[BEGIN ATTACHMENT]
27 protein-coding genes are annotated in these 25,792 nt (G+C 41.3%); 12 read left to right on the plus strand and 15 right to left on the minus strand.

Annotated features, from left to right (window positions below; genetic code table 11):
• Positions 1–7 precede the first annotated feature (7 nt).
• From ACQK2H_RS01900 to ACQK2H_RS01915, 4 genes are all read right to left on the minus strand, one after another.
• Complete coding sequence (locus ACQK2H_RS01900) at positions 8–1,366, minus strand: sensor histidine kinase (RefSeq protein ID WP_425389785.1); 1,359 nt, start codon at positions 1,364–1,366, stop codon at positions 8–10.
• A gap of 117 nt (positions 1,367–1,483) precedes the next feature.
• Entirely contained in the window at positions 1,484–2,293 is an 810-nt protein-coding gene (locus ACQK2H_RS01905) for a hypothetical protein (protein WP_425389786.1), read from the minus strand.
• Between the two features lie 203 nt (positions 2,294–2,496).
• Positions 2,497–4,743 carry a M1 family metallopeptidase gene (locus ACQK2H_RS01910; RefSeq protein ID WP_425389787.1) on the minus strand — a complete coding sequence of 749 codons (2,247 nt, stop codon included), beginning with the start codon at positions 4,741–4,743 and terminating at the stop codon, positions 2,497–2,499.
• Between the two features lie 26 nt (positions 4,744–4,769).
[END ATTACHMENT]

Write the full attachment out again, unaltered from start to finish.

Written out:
27 protein-coding genes are annotated in these 25,792 nt (G+C 41.3%); 12 read left to right on the plus strand and 15 right to left on the minus strand.

Annotated features, from left to right (window positions below; genetic code table 11):
• Positions 1–7 precede the first annotated feature (7 nt).
• From ACQK2H_RS01900 to ACQK2H_RS01915, 4 genes are all read right to left on the minus strand, one after another.
• Complete coding sequence (locus ACQK2H_RS01900) at positions 8–1,366, minus strand: sensor histidine kinase (RefSeq protein ID WP_425389785.1); 1,359 nt, start codon at positions 1,364–1,366, stop codon at positions 8–10.
• A gap of 117 nt (positions 1,367–1,483) precedes the next feature.
• Entirely contained in the window at positions 1,484–2,293 is an 810-nt protein-coding gene (locus ACQK2H_RS01905) for a hypothetical protein (protein WP_425389786.1), read from the minus strand.
• Between the two features lie 203 nt (positions 2,294–2,496).
• Positions 2,497–4,743 carry a M1 family metallopeptidase gene (locus ACQK2H_RS01910; RefSeq protein ID WP_425389787.1) on the minus strand — a complete coding sequence of 749 codons (2,247 nt, stop codon included), beginning with the start codon at positions 4,741–4,743 and terminating at the stop codon, positions 2,497–2,499.
• Between the two features lie 26 nt (positions 4,744–4,769).